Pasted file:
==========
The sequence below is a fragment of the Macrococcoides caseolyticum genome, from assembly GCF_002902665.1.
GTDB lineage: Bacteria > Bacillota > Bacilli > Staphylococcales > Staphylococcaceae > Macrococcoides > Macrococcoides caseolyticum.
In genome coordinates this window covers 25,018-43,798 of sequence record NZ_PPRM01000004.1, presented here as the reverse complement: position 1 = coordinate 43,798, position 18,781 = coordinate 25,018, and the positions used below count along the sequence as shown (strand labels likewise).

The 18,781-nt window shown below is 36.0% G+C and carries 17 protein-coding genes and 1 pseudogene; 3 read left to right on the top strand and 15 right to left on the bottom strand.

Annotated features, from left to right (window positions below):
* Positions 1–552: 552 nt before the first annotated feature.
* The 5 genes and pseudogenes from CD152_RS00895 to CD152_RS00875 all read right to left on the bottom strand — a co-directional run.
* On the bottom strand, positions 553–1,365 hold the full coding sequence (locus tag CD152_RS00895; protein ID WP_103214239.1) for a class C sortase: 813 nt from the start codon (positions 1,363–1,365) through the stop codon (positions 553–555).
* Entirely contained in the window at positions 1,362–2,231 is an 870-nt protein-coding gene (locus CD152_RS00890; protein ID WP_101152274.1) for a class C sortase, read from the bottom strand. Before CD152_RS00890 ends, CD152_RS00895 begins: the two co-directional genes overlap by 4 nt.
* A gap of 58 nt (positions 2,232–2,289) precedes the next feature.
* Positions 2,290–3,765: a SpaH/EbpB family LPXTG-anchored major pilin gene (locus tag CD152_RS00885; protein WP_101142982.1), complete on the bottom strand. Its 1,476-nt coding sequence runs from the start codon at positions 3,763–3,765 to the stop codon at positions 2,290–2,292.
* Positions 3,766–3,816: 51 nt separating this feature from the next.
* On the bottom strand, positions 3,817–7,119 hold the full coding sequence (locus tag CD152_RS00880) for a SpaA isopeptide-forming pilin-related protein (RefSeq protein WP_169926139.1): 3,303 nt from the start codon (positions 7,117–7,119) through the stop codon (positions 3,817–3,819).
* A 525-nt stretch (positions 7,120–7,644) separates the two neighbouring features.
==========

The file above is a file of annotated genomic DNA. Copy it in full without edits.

The sequence below is a fragment of the Macrococcoides caseolyticum genome, from assembly GCF_002902665.1.
GTDB lineage: Bacteria > Bacillota > Bacilli > Staphylococcales > Staphylococcaceae > Macrococcoides > Macrococcoides caseolyticum.
In genome coordinates this window covers 25,018-43,798 of sequence record NZ_PPRM01000004.1, presented here as the reverse complement: position 1 = coordinate 43,798, position 18,781 = coordinate 25,018, and the positions used below count along the sequence as shown (strand labels likewise).

The 18,781-nt window shown below is 36.0% G+C and carries 17 protein-coding genes and 1 pseudogene; 3 read left to right on the top strand and 15 right to left on the bottom strand.

Annotated features, from left to right (window positions below):
* Positions 1–552: 552 nt before the first annotated feature.
* The 5 genes and pseudogenes from CD152_RS00895 to CD152_RS00875 all read right to left on the bottom strand — a co-directional run.
* On the bottom strand, positions 553–1,365 hold the full coding sequence (locus tag CD152_RS00895; protein ID WP_103214239.1) for a class C sortase: 813 nt from the start codon (positions 1,363–1,365) through the stop codon (positions 553–555).
* Entirely contained in the window at positions 1,362–2,231 is an 870-nt protein-coding gene (locus CD152_RS00890; protein ID WP_101152274.1) for a class C sortase, read from the bottom strand. Before CD152_RS00890 ends, CD152_RS00895 begins: the two co-directional genes overlap by 4 nt.
* A gap of 58 nt (positions 2,232–2,289) precedes the next feature.
* Positions 2,290–3,765: a SpaH/EbpB family LPXTG-anchored major pilin gene (locus tag CD152_RS00885; protein WP_101142982.1), complete on the bottom strand. Its 1,476-nt coding sequence runs from the start codon at positions 3,763–3,765 to the stop codon at positions 2,290–2,292.
* Positions 3,766–3,816: 51 nt separating this feature from the next.
* On the bottom strand, positions 3,817–7,119 hold the full coding sequence (locus tag CD152_RS00880) for a SpaA isopeptide-forming pilin-related protein (RefSeq protein WP_169926139.1): 3,303 nt from the start codon (positions 7,117–7,119) through the stop codon (positions 3,817–3,819).
* A 525-nt stretch (positions 7,120–7,644) separates the two neighbouring features.